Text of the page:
I think this exceptionally rare Beistle hat slipped under the radar of many advanced collectors. Contrary to the seller's assertion that this hat is from the 1950s, it was manufactured by Beistle for a single season only, in 1933. Prior to this listing, I had NEVER seen this hat before in person, not in any of the many collections I have had the privilege of perusing, not in any auction catalog, not anywhere. The lone reference to this astoundingly rare hat is from Lavin's 2005 compilation on page 112. Arguably, I think this is the most interesting and involved design Beistle ever issued. Just look at it, look at the many design elements, the action, the color. It is superb! I suspect the same artist responsible for their nearly-as-awesome fairy hats from 1923 was responsible for this masterpiece. I feel that this hat could have easily fetched at least double if more collectors were paying attention.
The seller has made a common error in attributing the maker of the horn to the firm mentioned on the inside label. As I point out on page 179, "The cardboard bodies of this genre of horn were quite often re-used spindles from textile factories. Their labels will be found often affixed to the interiors." This is a great illustration of the maxim, Waste Not, Want Not!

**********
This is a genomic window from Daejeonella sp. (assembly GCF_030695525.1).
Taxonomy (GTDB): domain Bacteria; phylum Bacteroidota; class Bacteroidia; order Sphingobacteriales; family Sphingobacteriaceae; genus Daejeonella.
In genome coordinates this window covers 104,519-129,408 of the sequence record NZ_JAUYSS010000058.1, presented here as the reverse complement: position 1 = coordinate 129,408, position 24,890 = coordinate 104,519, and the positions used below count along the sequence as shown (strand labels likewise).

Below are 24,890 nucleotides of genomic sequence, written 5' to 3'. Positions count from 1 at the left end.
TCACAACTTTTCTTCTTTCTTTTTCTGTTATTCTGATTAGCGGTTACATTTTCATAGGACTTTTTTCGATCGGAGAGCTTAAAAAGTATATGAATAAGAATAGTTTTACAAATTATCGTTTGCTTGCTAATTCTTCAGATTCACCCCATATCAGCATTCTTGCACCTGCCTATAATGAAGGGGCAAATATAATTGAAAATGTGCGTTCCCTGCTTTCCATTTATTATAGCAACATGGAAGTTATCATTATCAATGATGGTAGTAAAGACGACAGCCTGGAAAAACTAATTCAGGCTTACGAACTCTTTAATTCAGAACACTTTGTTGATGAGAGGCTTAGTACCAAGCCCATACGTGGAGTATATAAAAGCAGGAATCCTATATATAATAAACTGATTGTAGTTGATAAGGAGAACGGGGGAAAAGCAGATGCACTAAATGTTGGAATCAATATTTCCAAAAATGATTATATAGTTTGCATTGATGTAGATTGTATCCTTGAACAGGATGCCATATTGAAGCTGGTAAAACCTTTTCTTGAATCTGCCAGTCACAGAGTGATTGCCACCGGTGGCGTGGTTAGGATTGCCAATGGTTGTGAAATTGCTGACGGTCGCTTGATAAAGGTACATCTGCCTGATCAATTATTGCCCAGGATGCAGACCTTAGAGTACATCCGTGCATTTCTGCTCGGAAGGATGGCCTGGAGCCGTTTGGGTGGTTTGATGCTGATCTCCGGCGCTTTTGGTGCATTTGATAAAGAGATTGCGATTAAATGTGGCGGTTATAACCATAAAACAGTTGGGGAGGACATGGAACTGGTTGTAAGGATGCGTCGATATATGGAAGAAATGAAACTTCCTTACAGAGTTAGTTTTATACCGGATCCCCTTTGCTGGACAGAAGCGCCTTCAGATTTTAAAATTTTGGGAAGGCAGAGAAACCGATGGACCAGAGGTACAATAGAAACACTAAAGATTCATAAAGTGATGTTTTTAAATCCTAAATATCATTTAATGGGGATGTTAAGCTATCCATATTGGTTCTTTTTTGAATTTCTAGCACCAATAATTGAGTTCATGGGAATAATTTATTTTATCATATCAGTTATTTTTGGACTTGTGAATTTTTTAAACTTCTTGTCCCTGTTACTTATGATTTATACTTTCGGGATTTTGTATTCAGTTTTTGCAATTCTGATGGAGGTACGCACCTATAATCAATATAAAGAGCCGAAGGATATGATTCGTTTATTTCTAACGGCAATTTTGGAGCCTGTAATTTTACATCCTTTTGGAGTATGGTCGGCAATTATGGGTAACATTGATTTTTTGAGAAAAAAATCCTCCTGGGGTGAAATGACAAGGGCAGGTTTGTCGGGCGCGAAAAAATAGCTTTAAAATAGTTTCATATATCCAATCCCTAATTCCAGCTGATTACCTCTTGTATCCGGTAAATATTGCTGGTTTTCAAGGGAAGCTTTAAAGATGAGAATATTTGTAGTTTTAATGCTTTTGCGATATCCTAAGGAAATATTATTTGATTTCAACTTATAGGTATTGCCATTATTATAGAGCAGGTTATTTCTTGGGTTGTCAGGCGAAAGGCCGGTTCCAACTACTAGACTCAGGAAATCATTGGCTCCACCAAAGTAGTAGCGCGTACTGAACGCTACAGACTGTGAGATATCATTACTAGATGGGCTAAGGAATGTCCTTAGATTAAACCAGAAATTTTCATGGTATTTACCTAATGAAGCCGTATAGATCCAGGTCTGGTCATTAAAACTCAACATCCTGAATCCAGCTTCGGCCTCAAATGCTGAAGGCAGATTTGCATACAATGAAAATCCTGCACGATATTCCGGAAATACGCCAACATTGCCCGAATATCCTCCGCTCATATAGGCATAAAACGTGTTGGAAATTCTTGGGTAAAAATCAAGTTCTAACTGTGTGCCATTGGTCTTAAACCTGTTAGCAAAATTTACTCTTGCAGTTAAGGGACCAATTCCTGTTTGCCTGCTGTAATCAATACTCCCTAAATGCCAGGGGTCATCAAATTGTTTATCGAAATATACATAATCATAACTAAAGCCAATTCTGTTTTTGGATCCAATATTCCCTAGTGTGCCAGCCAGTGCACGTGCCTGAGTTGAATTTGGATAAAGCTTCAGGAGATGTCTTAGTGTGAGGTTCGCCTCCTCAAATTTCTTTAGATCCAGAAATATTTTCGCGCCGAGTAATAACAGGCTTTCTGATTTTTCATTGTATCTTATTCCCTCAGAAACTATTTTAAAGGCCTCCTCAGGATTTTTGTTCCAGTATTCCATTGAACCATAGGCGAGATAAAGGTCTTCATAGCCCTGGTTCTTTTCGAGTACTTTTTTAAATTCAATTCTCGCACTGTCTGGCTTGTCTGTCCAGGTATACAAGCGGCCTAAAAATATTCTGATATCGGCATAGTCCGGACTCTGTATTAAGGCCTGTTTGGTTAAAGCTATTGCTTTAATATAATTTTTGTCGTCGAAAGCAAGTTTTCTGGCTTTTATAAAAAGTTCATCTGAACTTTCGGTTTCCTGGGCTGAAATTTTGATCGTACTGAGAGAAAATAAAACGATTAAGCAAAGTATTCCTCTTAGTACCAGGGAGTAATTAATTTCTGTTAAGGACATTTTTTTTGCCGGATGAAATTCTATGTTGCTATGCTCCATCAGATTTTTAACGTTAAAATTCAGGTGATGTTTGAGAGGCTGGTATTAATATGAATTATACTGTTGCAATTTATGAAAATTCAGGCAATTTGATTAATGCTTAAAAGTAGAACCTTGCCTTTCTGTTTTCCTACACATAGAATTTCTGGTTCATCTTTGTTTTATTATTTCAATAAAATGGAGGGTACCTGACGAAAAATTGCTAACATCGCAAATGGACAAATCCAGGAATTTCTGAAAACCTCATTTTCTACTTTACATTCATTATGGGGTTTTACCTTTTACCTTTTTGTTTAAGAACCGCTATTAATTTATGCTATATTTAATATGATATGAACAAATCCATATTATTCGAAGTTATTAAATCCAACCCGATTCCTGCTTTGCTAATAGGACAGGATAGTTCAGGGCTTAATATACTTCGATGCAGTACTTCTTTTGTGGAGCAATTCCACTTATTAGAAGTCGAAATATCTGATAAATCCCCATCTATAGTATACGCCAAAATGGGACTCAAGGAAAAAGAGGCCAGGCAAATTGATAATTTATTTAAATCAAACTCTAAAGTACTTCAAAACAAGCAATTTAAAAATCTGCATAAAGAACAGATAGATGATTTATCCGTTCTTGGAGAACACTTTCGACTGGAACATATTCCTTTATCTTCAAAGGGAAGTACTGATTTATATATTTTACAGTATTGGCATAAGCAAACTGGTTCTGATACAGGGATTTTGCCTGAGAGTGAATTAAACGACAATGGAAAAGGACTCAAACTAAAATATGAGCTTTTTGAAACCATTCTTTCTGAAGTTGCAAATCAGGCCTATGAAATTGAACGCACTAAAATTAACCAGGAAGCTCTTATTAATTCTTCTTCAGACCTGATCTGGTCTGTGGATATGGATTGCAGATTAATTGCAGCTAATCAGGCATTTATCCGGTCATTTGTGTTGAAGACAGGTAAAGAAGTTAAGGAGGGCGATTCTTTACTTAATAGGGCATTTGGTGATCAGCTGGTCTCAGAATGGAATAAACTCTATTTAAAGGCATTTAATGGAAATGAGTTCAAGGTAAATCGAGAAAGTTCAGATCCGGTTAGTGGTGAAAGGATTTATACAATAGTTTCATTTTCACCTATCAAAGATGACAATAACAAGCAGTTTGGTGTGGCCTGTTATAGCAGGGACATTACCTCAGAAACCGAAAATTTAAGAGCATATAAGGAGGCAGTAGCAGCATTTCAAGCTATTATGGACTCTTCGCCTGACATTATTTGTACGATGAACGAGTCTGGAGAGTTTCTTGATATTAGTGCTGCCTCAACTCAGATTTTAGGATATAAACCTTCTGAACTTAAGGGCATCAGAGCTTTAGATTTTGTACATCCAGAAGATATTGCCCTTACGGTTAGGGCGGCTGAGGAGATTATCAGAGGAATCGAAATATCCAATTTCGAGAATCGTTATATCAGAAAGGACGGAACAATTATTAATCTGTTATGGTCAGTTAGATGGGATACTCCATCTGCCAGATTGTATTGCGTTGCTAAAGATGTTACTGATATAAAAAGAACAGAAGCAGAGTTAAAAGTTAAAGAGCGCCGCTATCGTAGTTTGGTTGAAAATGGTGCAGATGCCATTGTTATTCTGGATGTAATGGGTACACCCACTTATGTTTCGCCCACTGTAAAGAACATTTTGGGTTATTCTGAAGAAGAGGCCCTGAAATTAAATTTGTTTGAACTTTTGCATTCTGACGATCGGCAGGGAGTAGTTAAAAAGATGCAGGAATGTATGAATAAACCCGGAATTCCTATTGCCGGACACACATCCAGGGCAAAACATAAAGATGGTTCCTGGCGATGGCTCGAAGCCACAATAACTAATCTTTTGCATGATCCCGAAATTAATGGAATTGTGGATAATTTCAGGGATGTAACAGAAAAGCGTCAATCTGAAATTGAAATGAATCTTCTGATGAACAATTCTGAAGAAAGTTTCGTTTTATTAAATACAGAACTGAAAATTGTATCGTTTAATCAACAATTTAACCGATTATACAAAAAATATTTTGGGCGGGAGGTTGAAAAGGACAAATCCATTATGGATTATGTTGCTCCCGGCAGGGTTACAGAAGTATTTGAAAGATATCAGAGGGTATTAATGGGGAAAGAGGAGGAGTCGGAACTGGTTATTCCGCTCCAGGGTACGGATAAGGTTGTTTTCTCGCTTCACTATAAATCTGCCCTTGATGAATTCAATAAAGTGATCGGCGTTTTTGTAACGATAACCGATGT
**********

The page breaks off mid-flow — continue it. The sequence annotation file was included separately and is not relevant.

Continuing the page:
This noisemaker is arguably the best designed noisemaker the U.S. Metal Toy company ever manufactured. It is a large one with excellent lithography. Even though it was produced relatively late in the game - and you can deduce this fact by its always plastic handle - this particular noisemaker is devilishly difficult to locate in acceptable condition. (As one of my favorite Ebay sellers likes to proclaim, "There's no bones about it!") These typically trade in the $175-250 price range, so this fetching $305.00 is a strong result indeed - especially considering one in similar condition sold last November for $$220.50.
I am always amazed at what these Kokomold coaches bring. Now, as regular readers know, I've never appreciated or collected Halloween hard plastic. However, if I were to deign to allow hard plastic into my collection, this would be the piece that would make it. Nicely whimsical, I still couldn't fathom paying $1,500 for it.